A regime where currently illicit drugs are regulated and legalized would provide numerous benefits to Britain, not the least of which would be up to $20 billion a year in savings to government, crime victims, and drug users, according to a comprehensive comparison of the costs of drug prohibition and drug legalization.
The figure comes from A Comparison of the Cost-effectiveness of Prohibition and Regulation, a report released Wednesday by the British drug reform group the Transform Drug Policy Foundation. The group says it is the first time anyone in Britain has attempted an across-the-board comparison of the differing approaches to drug use and sales.
According to official British policy, policies or programs should be assessed by a cost-benefit analysis or impact assessment, but that has never been done with drug prohibition. Instead of evidence-based policies, the British government has relied on mere assertion to justify maintaining prohibition and to argue that the harms of legalization would outweigh its benefits.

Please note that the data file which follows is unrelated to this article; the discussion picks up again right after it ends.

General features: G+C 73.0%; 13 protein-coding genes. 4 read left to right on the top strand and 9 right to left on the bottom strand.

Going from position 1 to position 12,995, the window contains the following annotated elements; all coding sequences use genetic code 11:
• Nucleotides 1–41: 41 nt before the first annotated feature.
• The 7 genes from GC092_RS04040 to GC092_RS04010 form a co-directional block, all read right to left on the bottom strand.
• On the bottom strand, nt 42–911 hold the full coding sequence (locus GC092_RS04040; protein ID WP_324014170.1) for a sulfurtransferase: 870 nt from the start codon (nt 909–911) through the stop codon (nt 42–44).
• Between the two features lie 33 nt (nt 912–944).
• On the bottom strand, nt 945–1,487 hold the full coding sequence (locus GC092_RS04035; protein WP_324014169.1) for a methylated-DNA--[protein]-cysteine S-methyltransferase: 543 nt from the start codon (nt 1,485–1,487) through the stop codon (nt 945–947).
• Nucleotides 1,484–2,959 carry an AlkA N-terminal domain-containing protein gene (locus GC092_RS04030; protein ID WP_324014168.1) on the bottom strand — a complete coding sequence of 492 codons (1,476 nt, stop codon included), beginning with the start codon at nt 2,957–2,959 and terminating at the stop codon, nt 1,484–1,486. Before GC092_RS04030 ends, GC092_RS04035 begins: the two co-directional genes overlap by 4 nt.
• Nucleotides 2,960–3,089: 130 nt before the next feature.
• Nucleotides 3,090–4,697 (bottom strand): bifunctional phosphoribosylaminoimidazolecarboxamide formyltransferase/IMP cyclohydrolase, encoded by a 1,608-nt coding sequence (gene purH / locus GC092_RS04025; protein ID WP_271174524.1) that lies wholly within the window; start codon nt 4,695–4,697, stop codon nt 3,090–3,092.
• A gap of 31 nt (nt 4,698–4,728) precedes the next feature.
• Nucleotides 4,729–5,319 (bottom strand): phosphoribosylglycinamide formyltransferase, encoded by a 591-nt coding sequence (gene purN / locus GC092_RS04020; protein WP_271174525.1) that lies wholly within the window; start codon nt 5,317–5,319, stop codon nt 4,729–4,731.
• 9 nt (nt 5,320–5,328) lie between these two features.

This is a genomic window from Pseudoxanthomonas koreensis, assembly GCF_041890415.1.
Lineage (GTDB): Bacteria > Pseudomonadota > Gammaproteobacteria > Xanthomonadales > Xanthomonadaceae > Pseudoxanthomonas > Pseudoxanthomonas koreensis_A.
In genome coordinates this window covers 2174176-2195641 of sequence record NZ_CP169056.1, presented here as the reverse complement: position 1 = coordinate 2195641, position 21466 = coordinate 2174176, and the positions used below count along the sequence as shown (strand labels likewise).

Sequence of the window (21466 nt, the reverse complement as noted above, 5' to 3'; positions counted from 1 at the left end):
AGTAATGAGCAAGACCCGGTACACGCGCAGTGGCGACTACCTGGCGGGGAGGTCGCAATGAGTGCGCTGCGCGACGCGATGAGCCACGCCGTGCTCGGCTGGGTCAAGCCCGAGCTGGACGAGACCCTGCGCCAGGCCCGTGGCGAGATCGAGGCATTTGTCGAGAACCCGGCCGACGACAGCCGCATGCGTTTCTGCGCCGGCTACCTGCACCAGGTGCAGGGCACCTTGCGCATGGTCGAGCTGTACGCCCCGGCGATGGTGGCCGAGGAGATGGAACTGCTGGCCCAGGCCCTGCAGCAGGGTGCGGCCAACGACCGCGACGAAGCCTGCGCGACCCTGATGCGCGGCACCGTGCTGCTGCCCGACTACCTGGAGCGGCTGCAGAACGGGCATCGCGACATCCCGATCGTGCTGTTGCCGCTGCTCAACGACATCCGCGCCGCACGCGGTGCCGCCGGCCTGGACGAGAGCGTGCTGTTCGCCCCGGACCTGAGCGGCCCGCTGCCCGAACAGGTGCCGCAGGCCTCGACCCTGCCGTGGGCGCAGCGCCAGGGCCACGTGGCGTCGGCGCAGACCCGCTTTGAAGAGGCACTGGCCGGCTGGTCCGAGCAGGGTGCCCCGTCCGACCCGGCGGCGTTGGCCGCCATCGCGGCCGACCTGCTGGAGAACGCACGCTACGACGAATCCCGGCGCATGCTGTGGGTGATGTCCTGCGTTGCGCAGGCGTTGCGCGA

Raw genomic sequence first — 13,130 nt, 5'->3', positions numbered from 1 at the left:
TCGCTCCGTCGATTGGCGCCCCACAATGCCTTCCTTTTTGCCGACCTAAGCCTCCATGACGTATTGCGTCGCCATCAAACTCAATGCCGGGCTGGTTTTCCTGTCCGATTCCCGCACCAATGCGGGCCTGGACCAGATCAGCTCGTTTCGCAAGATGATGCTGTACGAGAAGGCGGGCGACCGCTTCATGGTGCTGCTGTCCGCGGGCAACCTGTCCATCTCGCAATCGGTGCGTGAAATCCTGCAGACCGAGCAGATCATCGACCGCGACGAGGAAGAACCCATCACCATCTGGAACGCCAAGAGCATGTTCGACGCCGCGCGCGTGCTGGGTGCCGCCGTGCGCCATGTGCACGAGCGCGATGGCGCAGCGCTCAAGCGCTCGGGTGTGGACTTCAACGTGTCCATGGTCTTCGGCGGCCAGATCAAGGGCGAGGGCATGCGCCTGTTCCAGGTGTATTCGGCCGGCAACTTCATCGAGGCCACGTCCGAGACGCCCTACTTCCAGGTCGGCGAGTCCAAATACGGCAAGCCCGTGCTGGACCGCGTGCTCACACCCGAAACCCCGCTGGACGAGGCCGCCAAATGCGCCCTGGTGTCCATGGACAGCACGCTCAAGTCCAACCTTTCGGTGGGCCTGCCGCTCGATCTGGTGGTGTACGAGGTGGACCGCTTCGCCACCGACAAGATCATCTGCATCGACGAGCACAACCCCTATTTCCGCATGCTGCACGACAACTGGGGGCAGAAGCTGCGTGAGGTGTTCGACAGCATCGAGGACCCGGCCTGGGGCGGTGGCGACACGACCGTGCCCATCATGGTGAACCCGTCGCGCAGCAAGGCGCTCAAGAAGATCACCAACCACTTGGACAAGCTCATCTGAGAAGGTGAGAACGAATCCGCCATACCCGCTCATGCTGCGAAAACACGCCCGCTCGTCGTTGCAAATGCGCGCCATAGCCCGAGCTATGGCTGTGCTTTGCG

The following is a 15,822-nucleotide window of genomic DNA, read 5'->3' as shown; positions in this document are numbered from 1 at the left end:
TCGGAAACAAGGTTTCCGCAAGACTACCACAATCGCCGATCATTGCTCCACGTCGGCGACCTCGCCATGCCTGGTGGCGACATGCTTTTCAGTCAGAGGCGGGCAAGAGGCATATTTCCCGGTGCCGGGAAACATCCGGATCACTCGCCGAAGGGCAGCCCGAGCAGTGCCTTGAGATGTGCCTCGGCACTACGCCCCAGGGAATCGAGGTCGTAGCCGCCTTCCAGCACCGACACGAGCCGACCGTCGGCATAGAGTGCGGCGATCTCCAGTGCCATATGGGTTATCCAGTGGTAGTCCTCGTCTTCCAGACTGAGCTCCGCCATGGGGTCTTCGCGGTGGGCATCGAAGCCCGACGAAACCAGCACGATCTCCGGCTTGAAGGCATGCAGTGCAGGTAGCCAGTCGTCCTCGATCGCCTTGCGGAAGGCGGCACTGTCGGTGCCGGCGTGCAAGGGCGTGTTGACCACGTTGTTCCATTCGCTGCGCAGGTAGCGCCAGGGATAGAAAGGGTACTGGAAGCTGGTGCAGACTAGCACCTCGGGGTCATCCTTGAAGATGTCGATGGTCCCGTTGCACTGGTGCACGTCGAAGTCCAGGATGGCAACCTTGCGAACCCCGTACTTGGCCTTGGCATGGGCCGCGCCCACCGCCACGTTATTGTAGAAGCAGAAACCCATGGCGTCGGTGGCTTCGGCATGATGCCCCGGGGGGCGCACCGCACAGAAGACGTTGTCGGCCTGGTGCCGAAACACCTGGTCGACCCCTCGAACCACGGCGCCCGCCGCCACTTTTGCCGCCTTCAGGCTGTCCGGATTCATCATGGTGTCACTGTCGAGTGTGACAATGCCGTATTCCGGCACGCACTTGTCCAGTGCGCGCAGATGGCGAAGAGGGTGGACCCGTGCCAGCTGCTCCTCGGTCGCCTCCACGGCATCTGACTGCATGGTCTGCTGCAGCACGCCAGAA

Now, Transform is calling the government's bluff. According to its analysis, which examined criminal justice, drug treatment, crime, and other social costs, a regime of regulated legalization would accrue large savings over the current prohibitionist policy.
Transform postulated four different legalization scenarios based on drug use levels declining by half, staying the same, increasing by half, and doubling. Even under the worst case scenario, with drug use doubling under legalization, Britain would still see annual savings of $6.7 billion. Under the best case scenario, the savings would approach $20 billion annually.
"The conclusion is that regulating the drugs market is a dramatically more cost-effective policy than prohibition and that moving from prohibition to regulated drugs markets in England and Wales would provide a net saving to taxpayers, victims of crime, communities, the criminal justice system and drug users," Transform found.